Virtual meetings are here to stay even when we can get back to meeting face-to-face. They offer a cheaper and more efficient means of communicating, but they need to be effective. Thank goodness we have the technology and that it keeps improving its offering, but we need to evolve our skills and behaviours to match this.
The effectiveness of any meeting is determined by the behaviours of those attending. Over the past year, I have listened to delegates’ issues, plus observed and experienced a wide range of conduct from good to bad. I have also benefited from attending Casterbridge Speakers Club meetings (part of Toastmasters International) where I received invaluable feedback. Here are my recommendations from all that.
1. On Mute
The most heard phrase of the last year must be ‘You’re still on mute’. I have fallen into that trap many times myself. It is that instinctive response to speak when it is your turn. You can pause…… and take the time before you speak to check that you are unmuted. You can also unmute whilst being introduced so you are ready to go.
Many people are now homeworkers for the first time, and it is easy to go ‘feral’. I have seen people turn up to business meetings in very casual outfits, which I am sure they would not do for actual meetings. You never get a second chance to make a good first impression, so my recommendation is to respect your audience and dress appropriately. That way, you can show you care.
Another consideration is having the right lighting and sound. It is a shame to spoil your message and gestures because your audience cannot see you properly, or hear you because your sound is fuzzy. It is important to have the right camera position so your audience are not looking up your nose, which is not the best angle for anyone.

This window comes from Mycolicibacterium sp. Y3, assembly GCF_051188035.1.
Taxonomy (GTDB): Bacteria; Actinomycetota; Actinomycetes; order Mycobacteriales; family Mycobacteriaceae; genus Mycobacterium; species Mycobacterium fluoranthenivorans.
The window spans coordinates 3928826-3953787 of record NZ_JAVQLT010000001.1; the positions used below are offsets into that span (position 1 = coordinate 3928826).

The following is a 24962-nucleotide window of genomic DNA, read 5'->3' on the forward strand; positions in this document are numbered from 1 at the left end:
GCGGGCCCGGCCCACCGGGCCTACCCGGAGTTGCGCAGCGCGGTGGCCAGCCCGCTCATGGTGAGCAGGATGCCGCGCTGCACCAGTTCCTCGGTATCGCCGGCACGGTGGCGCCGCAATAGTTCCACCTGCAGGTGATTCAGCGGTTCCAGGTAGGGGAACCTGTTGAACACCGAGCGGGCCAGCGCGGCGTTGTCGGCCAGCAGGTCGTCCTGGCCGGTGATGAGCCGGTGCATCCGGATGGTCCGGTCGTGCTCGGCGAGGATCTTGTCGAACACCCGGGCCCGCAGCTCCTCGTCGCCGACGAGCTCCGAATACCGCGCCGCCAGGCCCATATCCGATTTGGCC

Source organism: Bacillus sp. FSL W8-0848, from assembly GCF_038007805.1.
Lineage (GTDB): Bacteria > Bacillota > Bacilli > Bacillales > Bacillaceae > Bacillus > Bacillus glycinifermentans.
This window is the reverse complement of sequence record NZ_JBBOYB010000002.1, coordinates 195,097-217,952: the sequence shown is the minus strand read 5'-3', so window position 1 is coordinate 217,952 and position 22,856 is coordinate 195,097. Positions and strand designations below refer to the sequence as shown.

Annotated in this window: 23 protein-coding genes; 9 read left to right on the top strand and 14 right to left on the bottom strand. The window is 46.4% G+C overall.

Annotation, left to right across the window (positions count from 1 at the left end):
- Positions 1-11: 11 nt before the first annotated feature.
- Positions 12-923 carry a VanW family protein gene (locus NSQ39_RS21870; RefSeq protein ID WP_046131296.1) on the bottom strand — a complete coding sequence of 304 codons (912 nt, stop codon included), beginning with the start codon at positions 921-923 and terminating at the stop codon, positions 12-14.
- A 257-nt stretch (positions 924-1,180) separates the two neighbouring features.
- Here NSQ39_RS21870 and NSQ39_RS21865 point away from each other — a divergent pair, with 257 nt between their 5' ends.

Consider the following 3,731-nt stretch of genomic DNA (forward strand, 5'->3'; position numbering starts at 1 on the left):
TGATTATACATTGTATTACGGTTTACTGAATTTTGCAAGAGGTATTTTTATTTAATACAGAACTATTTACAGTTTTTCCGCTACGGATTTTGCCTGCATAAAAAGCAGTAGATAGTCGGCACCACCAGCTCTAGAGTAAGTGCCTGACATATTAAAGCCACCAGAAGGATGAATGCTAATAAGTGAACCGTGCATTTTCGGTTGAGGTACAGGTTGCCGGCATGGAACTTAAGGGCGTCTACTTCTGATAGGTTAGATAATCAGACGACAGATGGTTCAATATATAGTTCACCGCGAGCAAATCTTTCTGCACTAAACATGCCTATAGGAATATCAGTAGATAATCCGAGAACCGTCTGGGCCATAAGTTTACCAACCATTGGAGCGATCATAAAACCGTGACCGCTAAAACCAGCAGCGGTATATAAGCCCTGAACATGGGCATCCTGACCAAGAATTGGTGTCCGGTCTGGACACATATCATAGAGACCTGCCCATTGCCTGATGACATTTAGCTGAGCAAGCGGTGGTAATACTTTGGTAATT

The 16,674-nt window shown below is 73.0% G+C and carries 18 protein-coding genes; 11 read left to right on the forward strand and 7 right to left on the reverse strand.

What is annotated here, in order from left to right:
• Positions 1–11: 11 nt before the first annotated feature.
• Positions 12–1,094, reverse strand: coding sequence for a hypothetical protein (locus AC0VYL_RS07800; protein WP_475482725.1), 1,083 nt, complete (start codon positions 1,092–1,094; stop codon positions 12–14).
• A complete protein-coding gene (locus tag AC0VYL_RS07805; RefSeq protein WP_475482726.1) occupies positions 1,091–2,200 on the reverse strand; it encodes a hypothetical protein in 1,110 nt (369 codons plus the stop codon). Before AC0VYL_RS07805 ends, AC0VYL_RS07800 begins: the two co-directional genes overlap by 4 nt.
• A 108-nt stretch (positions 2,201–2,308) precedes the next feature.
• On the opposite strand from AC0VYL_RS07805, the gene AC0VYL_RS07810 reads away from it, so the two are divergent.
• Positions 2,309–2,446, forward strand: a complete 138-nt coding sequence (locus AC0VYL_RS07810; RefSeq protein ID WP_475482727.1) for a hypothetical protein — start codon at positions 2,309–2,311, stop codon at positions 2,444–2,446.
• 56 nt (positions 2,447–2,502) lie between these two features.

3. Virtual Background
The technology is there to have a chosen background, especially if your natural surroundings are not great. Unlike a certain advert, I do not suggest you completely revamp your kitchen!
If you want to have a virtual background, make sure you have a smooth green screen behind you. As I learnt to my cost, make sure you are not wearing green! I recommend choosing an image which is simple rather than fussy like in the picture. It is also best to avoid anything distracting, such as moving images or fascinating bookshelves.
4. Avoid Distractions
As I trust you would do in actual meetings, avoid interruptions like phones, pets, post, and people wandering in. It is amazing what has happened in some meetings. Whereas stroking your cat may be comforting to you, your colleagues may only get a view of its backside on the screen! Your wife crawling along the floor behind you to avoid being seen is not a good image!
It is obvious to others if you are doing something else whilst someone is talking. Again you can show respect by truly listening and being involved. No doubt you would like people to fully listen to you when you speak.
5. Video On
Sometimes band width and size of audience requires videos to be off, otherwise I recommend leaving it on. It can be disconcerting talking to ‘the wall’; although you can get used to it. Choosing to have your video off is childish and disrespectful in my opinion. You wouldn’t sit under the table in a face-to-face meeting, which is the same as having your video off!
6. Slide share